Assessing Stress Resilience After Smolt Transportation by Waterborne Cortisol and Feeding Behavior in a Commercial Atlantic Salmon (Salmo salar) Grow-Out Recirculating Aquaculture System
Peer reviewed, Journal article
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OriginalversjonHöglund, E., Fernandes, P., Rojas-Tirado, P. A., Rundberget, T. & Hess-Erga, O.-K. (2022). Assessing Stress Resilience After Smolt Transportation by Waterborne Cortisol and Feeding Behavior in a Commercial Atlantic Salmon (Salmo salar) Grow-Out Recirculating Aquaculture System. Frontiers in Physiology, 12, 1-8. 10.3389/fphys.2021.771951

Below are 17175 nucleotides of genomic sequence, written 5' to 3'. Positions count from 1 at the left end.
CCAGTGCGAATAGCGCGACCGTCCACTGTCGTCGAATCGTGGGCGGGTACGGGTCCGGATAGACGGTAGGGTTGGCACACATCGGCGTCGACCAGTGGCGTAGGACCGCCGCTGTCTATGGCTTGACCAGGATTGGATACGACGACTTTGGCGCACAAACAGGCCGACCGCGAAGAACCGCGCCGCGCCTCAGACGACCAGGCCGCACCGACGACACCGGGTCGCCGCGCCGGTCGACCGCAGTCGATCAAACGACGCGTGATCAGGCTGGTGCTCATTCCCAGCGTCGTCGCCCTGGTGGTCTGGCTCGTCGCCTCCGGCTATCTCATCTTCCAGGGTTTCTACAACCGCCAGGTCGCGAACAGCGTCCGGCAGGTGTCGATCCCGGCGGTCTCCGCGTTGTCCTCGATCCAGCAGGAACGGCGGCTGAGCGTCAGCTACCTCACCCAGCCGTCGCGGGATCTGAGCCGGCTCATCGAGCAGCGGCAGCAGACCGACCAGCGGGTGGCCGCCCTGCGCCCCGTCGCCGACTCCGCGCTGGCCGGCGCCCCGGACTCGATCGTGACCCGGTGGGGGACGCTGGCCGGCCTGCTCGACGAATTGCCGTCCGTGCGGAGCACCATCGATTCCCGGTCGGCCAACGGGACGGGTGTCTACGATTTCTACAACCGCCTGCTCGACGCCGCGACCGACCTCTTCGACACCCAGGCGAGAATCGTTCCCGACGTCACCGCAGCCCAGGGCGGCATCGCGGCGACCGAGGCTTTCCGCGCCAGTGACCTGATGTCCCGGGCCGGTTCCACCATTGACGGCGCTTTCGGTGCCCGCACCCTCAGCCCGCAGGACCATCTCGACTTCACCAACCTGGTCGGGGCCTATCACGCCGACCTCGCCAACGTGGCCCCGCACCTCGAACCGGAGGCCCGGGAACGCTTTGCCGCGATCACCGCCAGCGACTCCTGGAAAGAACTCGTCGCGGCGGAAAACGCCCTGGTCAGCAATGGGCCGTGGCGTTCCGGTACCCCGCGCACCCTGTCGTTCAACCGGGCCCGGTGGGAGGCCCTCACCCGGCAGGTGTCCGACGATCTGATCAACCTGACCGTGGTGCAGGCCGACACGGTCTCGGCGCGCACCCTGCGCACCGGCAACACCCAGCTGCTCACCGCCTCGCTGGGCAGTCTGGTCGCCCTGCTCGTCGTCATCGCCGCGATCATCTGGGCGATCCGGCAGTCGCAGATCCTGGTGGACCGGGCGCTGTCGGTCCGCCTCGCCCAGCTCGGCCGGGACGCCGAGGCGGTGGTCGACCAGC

Sampling protocols and water quality sensors have been developed to assess fish health and welfare in recirculating aquaculture systems (RASs). Still, the use of fish-based non-invasive welfare indicators, reflecting the physiological state of the fish, is limited in this type of system. Cortisol, the major stress-coping hormone in fish, diffuses through the gills. Consequently, waterborne cortisol is a potential fish-based non-invasive welfare indicator in RAS. However, its use in commercial rearing systems is sparse. In this study, we evaluated water cortisol levels and feeding behavior as welfare indicators of newly inserted smolt in a commercial RAS for harvest size Atlantic salmon. The RAS consisted of two parallel fish rearing raceways, raceways 1 and 2, sharing the same water treatment with common outlets and inlets. The smolts were inserted in raceway 1 while salmon that have been in the system for 6 months or more were kept in raceway 2. The smolt insertion period was 3 days. Samples for water cortisol levels were withdrawn the day before, 1 and 3 days after the smolt insertion period. Smolt insertion resulted in elevated water cortisol concentrations in the entire system, with the highest values in raceway 1, one day after smolt insertion. Estimated cortisol production in newly inserted smolt decreased over time, was similar to what has been reported in salmon adapting to experimental tanks. Feeding behavior indicated that the appetite was not fully resumed in the newly inserted smolts, while the appetite of fish in raceway 2 was unaffected by smolt insertion. These results, obtained in a highly intensive commercial RAS, suggest that waterborne cortisol together with feeding behavior can be used as indicators for adaptive processes associated with stress resilience in farmed fish. Thus, they are promising non-invasive indicators for assessing the impact of potential stressors on fish welfare in this type of rearing system.